The Hamilton, Ont. design firm of mcCallumSather is playing a key role in helping a local charity realize its goal of building a state-of-the art, multi-purpose educational facility in the African country of Liberia.
The Liberian Learning Center project is being spearheaded by Empowerment Squared. The charity was founded by refugee Leo Nupolu Johnson who fled war-torn Liberia in 1998 at the age of 15.
Johnson arrived in Canada in 2006, after spending eight years in refugee camps in Africa. He graduated from Hamilton’s McMaster University in 2011 with a degree in political science.
While there, he founded Empowerment Squared, an organization that promotes access to education, lifelong learning and ground-breaking projects.
To be built in Johnson’s hometown of Paynesville, the Liberian Learning Center is said to be a first of its kind in the West African country. The literacy rate is estimated at below 50 per cent.
It will produce its own power; it will store and treat its own water,
— Willems Ransom
“We have been supporters of Empowerment Squared and the Liberian Learning Center since meeting Leo eight years ago,” said Christina Karney, an associate at mcCallumSather.
The project is being led by the charity in partnership with Rotary International, Rotary Club of Hamilton, Rotary Club of Monrovia, Paynesville City Corporation, the Hamilton Public Library and mcCallumSather.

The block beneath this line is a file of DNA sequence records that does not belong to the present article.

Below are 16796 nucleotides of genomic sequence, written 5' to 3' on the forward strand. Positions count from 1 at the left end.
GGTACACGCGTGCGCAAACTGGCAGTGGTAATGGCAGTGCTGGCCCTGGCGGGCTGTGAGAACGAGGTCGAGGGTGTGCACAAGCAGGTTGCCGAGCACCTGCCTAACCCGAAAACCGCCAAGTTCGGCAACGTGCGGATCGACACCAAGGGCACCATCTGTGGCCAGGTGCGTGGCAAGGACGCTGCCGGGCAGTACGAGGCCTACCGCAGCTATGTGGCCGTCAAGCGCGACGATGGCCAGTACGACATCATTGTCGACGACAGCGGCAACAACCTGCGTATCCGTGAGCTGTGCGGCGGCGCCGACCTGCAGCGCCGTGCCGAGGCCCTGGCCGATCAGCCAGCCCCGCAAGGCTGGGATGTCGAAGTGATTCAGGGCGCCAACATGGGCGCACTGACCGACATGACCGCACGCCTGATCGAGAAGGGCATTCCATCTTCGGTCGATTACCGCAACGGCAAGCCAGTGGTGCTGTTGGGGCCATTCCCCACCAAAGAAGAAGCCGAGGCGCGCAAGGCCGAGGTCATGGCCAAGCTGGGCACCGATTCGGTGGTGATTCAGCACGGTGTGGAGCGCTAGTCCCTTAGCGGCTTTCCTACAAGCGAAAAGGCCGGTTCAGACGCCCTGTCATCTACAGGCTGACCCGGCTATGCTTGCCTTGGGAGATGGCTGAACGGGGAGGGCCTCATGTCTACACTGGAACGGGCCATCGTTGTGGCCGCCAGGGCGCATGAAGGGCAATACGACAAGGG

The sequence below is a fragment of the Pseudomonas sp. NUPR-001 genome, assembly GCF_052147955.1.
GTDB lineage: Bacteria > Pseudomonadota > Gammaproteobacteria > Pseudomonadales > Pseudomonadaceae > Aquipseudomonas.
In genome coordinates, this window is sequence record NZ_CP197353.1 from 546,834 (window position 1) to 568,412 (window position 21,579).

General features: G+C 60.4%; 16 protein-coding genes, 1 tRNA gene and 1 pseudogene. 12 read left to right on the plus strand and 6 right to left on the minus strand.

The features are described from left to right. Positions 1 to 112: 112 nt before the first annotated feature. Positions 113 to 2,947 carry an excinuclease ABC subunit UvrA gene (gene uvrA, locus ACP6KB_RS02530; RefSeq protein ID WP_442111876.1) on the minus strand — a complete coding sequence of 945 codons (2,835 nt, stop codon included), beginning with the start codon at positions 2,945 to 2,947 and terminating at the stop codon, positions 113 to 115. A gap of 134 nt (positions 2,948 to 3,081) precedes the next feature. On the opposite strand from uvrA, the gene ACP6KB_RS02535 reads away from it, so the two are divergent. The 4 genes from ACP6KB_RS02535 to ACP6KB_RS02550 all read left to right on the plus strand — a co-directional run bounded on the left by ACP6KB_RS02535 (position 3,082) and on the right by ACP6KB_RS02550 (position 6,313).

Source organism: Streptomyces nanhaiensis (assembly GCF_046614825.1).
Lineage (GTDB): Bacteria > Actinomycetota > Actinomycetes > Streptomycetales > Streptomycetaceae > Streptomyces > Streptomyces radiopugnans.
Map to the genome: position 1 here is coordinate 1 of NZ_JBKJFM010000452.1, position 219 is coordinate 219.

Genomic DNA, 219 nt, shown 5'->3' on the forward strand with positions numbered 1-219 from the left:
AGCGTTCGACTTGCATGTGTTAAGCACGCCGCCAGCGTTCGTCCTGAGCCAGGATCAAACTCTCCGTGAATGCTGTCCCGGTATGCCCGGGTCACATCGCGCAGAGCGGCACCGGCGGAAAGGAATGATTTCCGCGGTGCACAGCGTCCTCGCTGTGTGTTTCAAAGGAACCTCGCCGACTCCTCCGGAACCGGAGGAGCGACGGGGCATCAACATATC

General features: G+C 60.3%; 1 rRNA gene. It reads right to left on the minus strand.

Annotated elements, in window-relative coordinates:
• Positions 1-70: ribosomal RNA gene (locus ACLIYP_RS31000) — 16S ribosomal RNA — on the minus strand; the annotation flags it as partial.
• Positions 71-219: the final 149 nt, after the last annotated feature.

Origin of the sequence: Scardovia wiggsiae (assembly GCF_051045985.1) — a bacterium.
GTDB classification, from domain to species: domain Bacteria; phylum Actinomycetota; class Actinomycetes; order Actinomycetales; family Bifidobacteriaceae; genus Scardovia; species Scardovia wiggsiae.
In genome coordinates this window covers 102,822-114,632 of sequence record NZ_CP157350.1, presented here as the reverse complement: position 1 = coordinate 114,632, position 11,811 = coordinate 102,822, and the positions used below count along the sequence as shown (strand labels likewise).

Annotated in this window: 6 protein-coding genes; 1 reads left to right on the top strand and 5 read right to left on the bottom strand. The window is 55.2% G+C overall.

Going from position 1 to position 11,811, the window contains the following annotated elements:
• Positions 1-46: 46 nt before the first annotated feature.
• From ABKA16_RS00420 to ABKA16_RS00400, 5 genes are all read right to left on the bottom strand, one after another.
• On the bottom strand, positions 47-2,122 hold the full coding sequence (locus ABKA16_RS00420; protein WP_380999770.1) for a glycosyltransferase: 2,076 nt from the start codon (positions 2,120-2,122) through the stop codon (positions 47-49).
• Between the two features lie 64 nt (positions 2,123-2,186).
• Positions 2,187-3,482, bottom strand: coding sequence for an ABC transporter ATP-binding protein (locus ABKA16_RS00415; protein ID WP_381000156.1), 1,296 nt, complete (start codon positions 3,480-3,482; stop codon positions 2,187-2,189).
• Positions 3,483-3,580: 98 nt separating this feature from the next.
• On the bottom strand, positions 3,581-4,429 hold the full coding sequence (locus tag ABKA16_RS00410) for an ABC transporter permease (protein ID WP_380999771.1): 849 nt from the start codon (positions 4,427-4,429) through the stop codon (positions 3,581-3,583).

“It is a true labour of love on the part of so many people,” said lead architect Willems Ransom. “This is a relatively small project but it will have a huge impact.”
Renderings were unveiled at a meeting in Hamilton in early November. Architects, designers and mechanical engineers at mcCallumSather are providing expertise. The firm is working with local consultants in Liberia to complete the project.
The firm said sustainable design principles have been incorporated at all points in the design. In part, the sloped roof forms a large, south-facing armature which harvests solar energy and rainwater.
“By necessity, this will be a very green building,” Ransom said, pointing to the absence of reliable power and sanitary and clean water infrastructure in the area.
“It will produce its own power; it will store and treat its own water on site.”
Ransom said the aim is to make use of local labour and building materials during construction.
“This is a very grassroots project,” he said. “We want to ensure that the design is constructible and with the labour force that is available.”
The facility will be the first building constructed as part of a three-phase master plan. It will include co-working and business incubation spaces as well as a library.
The project will be a sister library for the Hamilton Public Library.
Future phases include sports and recreation facilities and event facilities.
A ceremonial groundbreaking was held in Paynesville in late 2019 in order to secure the site.
“But we probably won’t be starting construction for another six months to a year,” Ransom said.
The fundraising goal is $2 million. As of mid-January, $165,000 had been raised.
Donations can be made at www.empowermentsquared.org/how-you-can-help/donate/.